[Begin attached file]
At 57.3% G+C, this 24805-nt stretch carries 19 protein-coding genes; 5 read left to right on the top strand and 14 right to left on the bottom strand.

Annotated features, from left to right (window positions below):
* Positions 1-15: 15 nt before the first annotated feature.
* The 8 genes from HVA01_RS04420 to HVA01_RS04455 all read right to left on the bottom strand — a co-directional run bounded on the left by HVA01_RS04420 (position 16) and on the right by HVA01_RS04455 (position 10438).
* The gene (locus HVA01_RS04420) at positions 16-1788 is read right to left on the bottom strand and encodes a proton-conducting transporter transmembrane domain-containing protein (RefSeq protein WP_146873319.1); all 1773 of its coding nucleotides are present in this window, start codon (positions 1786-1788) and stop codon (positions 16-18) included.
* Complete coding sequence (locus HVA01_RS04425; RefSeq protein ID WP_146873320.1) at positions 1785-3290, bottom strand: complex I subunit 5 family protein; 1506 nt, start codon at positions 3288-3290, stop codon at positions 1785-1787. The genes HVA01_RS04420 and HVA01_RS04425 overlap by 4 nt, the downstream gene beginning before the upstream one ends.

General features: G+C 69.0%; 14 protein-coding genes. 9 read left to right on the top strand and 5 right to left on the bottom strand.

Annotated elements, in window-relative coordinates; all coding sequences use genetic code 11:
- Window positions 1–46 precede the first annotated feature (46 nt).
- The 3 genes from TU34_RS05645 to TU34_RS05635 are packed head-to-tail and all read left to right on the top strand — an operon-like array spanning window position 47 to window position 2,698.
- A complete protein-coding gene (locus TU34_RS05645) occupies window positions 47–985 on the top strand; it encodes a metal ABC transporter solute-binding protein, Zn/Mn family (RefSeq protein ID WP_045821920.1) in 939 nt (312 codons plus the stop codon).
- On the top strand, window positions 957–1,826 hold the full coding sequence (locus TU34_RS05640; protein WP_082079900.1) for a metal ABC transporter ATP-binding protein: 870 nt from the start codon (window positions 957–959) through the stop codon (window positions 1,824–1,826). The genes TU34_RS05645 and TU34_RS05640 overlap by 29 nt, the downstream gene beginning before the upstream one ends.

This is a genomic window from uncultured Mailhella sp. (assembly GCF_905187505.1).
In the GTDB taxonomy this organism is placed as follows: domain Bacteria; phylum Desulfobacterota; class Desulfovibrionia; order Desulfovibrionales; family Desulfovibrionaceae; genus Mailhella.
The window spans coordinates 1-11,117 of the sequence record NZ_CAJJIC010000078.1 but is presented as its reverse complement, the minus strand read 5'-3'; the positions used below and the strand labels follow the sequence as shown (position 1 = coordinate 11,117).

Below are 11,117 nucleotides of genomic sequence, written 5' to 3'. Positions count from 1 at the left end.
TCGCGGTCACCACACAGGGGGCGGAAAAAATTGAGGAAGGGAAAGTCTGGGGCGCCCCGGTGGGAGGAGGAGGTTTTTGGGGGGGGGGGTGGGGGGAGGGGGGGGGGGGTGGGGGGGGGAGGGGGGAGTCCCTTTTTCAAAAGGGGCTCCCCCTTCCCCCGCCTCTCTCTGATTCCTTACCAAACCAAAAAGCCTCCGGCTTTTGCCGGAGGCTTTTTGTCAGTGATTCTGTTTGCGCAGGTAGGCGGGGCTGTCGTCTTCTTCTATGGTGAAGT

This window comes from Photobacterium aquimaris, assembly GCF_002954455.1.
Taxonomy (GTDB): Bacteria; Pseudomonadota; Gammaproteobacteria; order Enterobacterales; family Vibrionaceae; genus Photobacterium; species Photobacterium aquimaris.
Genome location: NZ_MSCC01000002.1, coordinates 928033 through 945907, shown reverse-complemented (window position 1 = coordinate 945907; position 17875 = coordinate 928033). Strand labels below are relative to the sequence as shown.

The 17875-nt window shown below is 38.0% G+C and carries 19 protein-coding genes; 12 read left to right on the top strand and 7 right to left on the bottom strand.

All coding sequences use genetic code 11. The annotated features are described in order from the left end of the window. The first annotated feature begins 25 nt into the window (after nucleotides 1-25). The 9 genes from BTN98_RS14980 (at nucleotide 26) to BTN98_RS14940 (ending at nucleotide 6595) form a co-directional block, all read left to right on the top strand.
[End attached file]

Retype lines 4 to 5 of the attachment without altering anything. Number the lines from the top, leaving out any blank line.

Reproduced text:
* The 8 genes from HVA01_RS04420 to HVA01_RS04455 all read right to left on the bottom strand — a co-directional run bounded on the left by HVA01_RS04420 (position 16) and on the right by HVA01_RS04455 (position 10438).
* The gene (locus HVA01_RS04420) at positions 16-1788 is read right to left on the bottom strand and encodes a proton-conducting transporter transmembrane domain-containing protein (RefSeq protein WP_146873319.1); all 1773 of its coding nucleotides are present in this window, start codon (positions 1786-1788) and stop codon (positions 16-18) included.